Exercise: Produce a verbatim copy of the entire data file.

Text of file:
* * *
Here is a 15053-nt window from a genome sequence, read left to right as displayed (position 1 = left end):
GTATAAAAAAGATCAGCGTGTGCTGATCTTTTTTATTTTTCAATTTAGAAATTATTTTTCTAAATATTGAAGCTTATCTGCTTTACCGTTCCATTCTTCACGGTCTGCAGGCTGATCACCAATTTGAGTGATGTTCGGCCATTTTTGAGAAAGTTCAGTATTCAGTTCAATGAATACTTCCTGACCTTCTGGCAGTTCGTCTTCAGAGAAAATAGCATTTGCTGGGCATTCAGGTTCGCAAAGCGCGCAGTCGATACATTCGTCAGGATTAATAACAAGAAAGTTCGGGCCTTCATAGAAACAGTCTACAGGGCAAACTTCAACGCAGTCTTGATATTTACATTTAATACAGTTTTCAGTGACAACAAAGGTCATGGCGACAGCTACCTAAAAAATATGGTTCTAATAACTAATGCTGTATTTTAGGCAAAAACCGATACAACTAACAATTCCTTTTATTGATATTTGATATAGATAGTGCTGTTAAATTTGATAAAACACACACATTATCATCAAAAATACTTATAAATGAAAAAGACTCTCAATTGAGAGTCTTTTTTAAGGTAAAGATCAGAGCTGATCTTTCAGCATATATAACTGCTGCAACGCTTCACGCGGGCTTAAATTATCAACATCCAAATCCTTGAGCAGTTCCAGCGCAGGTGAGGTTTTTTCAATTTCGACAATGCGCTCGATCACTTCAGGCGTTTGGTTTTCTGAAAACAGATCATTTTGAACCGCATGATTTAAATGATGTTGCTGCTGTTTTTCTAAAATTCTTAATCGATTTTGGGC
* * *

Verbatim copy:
Here is a 15053-nt window from a genome sequence, read left to right as displayed (position 1 = left end):
GTATAAAAAAGATCAGCGTGTGCTGATCTTTTTTATTTTTCAATTTAGAAATTATTTTTCTAAATATTGAAGCTTATCTGCTTTACCGTTCCATTCTTCACGGTCTGCAGGCTGATCACCAATTTGAGTGATGTTCGGCCATTTTTGAGAAAGTTCAGTATTCAGTTCAATGAATACTTCCTGACCTTCTGGCAGTTCGTCTTCAGAGAAAATAGCATTTGCTGGGCATTCAGGTTCGCAAAGCGCGCAGTCGATACATTCGTCAGGATTAATAACAAGAAAGTTCGGGCCTTCATAGAAACAGTCTACAGGGCAAACTTCAACGCAGTCTTGATATTTACATTTAATACAGTTTTCAGTGACAACAAAGGTCATGGCGACAGCTACCTAAAAAATATGGTTCTAATAACTAATGCTGTATTTTAGGCAAAAACCGATACAACTAACAATTCCTTTTATTGATATTTGATATAGATAGTGCTGTTAAATTTGATAAAACACACACATTATCATCAAAAATACTTATAAATGAAAAAGACTCTCAATTGAGAGTCTTTTTTAAGGTAAAGATCAGAGCTGATCTTTCAGCATATATAACTGCTGCAACGCTTCACGCGGGCTTAAATTATCAACATCCAAATCCTTGAGCAGTTCCAGCGCAGGTGAGGTTTTTTCAATTTCGACAATGCGCTCGATCACTTCAGGCGTTTGGTTTTCTGAAAACAGATCATTTTGAACCGCATGATTTAAATGATGTTGCTGCTGTTTTTCTAAAATTCTTAATCGATTTTGGGC